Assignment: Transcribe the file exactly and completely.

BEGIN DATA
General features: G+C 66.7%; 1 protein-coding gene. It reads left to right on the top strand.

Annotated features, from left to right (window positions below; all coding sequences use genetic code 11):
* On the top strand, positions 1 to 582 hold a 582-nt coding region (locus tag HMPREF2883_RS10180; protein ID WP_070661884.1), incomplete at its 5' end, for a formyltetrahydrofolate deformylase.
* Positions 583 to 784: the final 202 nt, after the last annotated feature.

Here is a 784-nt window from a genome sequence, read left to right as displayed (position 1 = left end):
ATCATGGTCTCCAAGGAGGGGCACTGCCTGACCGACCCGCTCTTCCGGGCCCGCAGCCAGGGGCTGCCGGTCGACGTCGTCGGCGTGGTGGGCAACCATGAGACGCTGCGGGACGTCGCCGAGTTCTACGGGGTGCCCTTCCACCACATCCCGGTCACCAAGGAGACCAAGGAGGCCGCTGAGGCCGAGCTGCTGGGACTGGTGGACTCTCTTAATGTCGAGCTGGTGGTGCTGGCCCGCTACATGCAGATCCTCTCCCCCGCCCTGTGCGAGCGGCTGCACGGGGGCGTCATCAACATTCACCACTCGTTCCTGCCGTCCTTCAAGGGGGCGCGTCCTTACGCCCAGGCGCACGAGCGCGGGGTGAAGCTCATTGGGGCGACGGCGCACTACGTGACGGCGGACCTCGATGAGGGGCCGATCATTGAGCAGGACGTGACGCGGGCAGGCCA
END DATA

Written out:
General features: G+C 66.7%; 1 protein-coding gene. It reads left to right on the top strand.

Annotated features, from left to right (window positions below; all coding sequences use genetic code 11):
* On the top strand, positions 1 to 582 hold a 582-nt coding region (locus tag HMPREF2883_RS10180; protein ID WP_070661884.1), incomplete at its 5' end, for a formyltetrahydrofolate deformylase.
* Positions 583 to 784: the final 202 nt, after the last annotated feature.

Here is a 784-nt window from a genome sequence, read left to right as displayed (position 1 = left end):
ATCATGGTCTCCAAGGAGGGGCACTGCCTGACCGACCCGCTCTTCCGGGCCCGCAGCCAGGGGCTGCCGGTCGACGTCGTCGGCGTGGTGGGCAACCATGAGACGCTGCGGGACGTCGCCGAGTTCTACGGGGTGCCCTTCCACCACATCCCGGTCACCAAGGAGACCAAGGAGGCCGCTGAGGCCGAGCTGCTGGGACTGGTGGACTCTCTTAATGTCGAGCTGGTGGTGCTGGCCCGCTACATGCAGATCCTCTCCCCCGCCCTGTGCGAGCGGCTGCACGGGGGCGTCATCAACATTCACCACTCGTTCCTGCCGTCCTTCAAGGGGGCGCGTCCTTACGCCCAGGCGCACGAGCGCGGGGTGAAGCTCATTGGGGCGACGGCGCACTACGTGACGGCGGACCTCGATGAGGGGCCGATCATTGAGCAGGACGTGACGCGGGCAGGCCA